Com S 227 Assignment 4


Rate this product

Com S 227

Assignment 4
300 points

General information
This assignment is to be done on your own. See the Academic Dishonesty policy in the
syllabus, , for details.
You will not be able to submit your work unless you have completed the Academic
Dishonesty policy questionnaire on the Assignments page on Canvas. Please do this right
If you need help, see your instructor or one of the TAs. Lots of help is also available through the
Piazza discussions.
Please start the assignment as soon as possible and get your questions answered right away!
The purpose of this assignment is to give you some experience working with inheritance and
abstract classes in a realistic setting. You’ll also get some more practice with 2D arrays and lists.
A portion of your grade on this assignment (roughly 15% to 20%) will be determined by
how effectively you have been able to use inheritance to minimize duplicated code in the
Piece hierarchy.
Summary of tasks
1. Create implementations of five concrete subtypes of the Piece interface:
o CornerPiece
o DiagonalPiece
o IPiece
o LPiece
o SnakePiece
2. Implement the abstract class AbstractPiece containing the common code for the
concrete Piece classes above (optionally, you can implement additional abstract classes
extending AbstractPiece, if you find that doing so improves your design).
3. Implement a class BlockAddiction extending the AbstractGame class, in which you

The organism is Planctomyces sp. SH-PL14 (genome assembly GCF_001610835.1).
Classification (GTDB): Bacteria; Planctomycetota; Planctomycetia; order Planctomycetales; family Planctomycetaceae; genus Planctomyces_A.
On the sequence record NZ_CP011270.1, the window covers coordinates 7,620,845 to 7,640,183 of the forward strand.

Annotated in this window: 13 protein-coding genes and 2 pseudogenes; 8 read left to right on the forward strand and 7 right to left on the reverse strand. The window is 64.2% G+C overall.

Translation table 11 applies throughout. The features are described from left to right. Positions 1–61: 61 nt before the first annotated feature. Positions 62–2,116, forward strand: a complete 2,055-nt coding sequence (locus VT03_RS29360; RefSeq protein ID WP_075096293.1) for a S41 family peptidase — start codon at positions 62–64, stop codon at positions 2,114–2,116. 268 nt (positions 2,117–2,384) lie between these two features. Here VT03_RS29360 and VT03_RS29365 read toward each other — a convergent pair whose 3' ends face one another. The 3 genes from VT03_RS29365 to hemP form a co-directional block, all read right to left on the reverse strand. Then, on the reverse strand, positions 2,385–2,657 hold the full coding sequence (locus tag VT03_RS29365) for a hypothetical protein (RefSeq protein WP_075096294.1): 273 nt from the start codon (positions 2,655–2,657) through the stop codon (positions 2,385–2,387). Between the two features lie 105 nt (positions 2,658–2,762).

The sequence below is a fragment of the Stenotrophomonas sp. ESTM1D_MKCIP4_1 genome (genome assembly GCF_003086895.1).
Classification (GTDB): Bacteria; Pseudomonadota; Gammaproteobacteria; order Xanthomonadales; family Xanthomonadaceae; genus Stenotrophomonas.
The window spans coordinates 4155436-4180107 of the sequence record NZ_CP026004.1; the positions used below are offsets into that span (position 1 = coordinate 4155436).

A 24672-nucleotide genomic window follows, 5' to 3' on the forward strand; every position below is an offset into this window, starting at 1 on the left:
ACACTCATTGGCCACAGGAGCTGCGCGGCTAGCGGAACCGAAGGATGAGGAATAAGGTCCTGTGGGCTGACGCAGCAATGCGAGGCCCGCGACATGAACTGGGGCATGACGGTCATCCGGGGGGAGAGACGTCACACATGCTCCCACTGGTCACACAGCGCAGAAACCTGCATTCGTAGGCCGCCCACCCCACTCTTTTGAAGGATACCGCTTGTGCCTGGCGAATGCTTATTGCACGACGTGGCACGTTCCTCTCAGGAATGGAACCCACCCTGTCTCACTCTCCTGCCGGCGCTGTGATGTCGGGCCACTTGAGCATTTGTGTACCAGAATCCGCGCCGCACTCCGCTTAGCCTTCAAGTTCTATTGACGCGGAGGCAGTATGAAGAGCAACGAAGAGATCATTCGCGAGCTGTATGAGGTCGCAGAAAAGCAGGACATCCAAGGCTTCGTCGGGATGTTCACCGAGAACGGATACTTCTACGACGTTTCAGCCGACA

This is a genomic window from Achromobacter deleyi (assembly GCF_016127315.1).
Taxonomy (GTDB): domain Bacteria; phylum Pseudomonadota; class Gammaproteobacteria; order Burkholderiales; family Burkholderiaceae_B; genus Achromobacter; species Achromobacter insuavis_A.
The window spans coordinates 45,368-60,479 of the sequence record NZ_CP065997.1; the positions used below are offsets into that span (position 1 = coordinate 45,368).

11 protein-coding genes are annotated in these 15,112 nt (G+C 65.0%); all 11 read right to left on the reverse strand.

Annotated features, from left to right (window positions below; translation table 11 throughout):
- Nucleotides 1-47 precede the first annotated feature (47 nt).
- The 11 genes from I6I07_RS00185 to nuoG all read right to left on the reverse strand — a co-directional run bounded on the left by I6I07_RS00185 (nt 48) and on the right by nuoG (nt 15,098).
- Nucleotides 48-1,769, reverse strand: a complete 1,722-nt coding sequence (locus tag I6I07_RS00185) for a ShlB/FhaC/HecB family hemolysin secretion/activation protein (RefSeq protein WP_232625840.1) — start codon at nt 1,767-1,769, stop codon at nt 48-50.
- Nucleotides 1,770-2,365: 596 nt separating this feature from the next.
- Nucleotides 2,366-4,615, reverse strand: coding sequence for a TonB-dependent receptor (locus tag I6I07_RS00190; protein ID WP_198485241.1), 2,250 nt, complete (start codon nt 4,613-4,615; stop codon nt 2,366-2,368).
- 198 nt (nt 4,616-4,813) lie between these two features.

provide implementations of the method determinePositionsToCollapse()and the
4. Finish the implementation of the BasicGenerator class
All of your code goes in the package hw4.
In this project you will complete the implementation of a Tetris-style or “falling blocks” type of
video game. This particular game, which we’ll call BlockAddiction, is a sort of a mix of Tetris
with a game like “Bejeweled”. If you are not familiar with such games, examples are not hard to
find on the internet.
The basic idea is as follows. The game is played on a 2D grid. Each position in this grid can be
represented as a (row, column) pair. We typically represent these positions using the simple class
api.Position, which you’ll find in the api package. At any stage in the game, a grid position
may be empty (null) or may be occupied by an icon (i.e., a colored block), represented by the
class api.Icon. In addition, a piece or shape made up of a combination of icons falls from the
top of the grid. This is referred to as the current piece or current shape. As it falls, the current
piece can be
• shifted from side to side
• transformed, which may rotate or flip it or something else
• cycled, which will change the relative positions of the icons within the piece, without
changing the cells it occupies